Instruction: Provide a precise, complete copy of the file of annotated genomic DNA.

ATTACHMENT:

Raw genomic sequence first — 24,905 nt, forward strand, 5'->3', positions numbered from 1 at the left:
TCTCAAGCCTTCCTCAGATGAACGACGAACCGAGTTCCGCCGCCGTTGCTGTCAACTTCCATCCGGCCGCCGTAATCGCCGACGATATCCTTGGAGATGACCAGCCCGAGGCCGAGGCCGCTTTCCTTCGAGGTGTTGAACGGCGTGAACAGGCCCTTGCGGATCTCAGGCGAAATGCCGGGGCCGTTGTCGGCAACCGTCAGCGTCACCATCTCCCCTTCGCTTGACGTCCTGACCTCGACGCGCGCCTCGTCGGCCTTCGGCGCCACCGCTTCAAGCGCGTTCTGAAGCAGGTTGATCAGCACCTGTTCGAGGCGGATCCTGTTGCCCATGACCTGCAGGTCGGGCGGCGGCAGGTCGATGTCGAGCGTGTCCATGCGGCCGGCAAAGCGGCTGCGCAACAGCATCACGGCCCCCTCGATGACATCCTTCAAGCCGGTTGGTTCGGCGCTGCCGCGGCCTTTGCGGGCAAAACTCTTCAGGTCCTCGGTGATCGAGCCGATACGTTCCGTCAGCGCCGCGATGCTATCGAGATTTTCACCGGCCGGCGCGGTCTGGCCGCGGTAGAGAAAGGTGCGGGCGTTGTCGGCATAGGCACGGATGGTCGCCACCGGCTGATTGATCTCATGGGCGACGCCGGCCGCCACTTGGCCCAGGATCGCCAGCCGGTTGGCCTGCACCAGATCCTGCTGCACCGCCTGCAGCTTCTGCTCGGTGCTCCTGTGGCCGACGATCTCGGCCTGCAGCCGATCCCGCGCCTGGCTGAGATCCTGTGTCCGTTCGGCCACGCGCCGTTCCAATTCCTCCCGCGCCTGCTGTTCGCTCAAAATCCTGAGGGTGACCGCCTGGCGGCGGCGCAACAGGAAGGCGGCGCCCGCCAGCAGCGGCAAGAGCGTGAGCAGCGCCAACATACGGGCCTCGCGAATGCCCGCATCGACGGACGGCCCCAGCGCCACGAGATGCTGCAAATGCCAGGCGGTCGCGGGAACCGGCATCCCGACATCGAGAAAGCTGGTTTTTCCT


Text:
Raw genomic sequence first — 24,905 nt, forward strand, 5'->3', positions numbered from 1 at the left:
TCTCAAGCCTTCCTCAGATGAACGACGAACCGAGTTCCGCCGCCGTTGCTGTCAACTTCCATCCGGCCGCCGTAATCGCCGACGATATCCTTGGAGATGACCAGCCCGAGGCCGAGGCCGCTTTCCTTCGAGGTGTTGAACGGCGTGAACAGGCCCTTGCGGATCTCAGGCGAAATGCCGGGGCCGTTGTCGGCAACCGTCAGCGTCACCATCTCCCCTTCGCTTGACGTCCTGACCTCGACGCGCGCCTCGTCGGCCTTCGGCGCCACCGCTTCAAGCGCGTTCTGAAGCAGGTTGATCAGCACCTGTTCGAGGCGGATCCTGTTGCCCATGACCTGCAGGTCGGGCGGCGGCAGGTCGATGTCGAGCGTGTCCATGCGGCCGGCAAAGCGGCTGCGCAACAGCATCACGGCCCCCTCGATGACATCCTTCAAGCCGGTTGGTTCGGCGCTGCCGCGGCCTTTGCGGGCAAAACTCTTCAGGTCCTCGGTGATCGAGCCGATACGTTCCGTCAGCGCCGCGATGCTATCGAGATTTTCACCGGCCGGCGCGGTCTGGCCGCGGTAGAGAAAGGTGCGGGCGTTGTCGGCATAGGCACGGATGGTCGCCACCGGCTGATTGATCTCATGGGCGACGCCGGCCGCCACTTGGCCCAGGATCGCCAGCCGGTTGGCCTGCACCAGATCCTGCTGCACCGCCTGCAGCTTCTGCTCGGTGCTCCTGTGGCCGACGATCTCGGCCTGCAGCCGATCCCGCGCCTGGCTGAGATCCTGTGTCCGTTCGGCCACGCGCCGTTCCAATTCCTCCCGCGCCTGCTGTTCGCTCAAAATCCTGAGGGTGACCGCCTGGCGGCGGCGCAACAGGAAGGCGGCGCCCGCCAGCAGCGGCAAGAGCGTGAGCAGCGCCAACATACGGGCCTCGCGAATGCCCGCATCGACGGACGGCCCCAGCGCCACGAGATGCTGCAAATGCCAGGCGGTCGCGGGAACCGGCATCCCGACATCGAGAAAGCTGGTTTTTCCT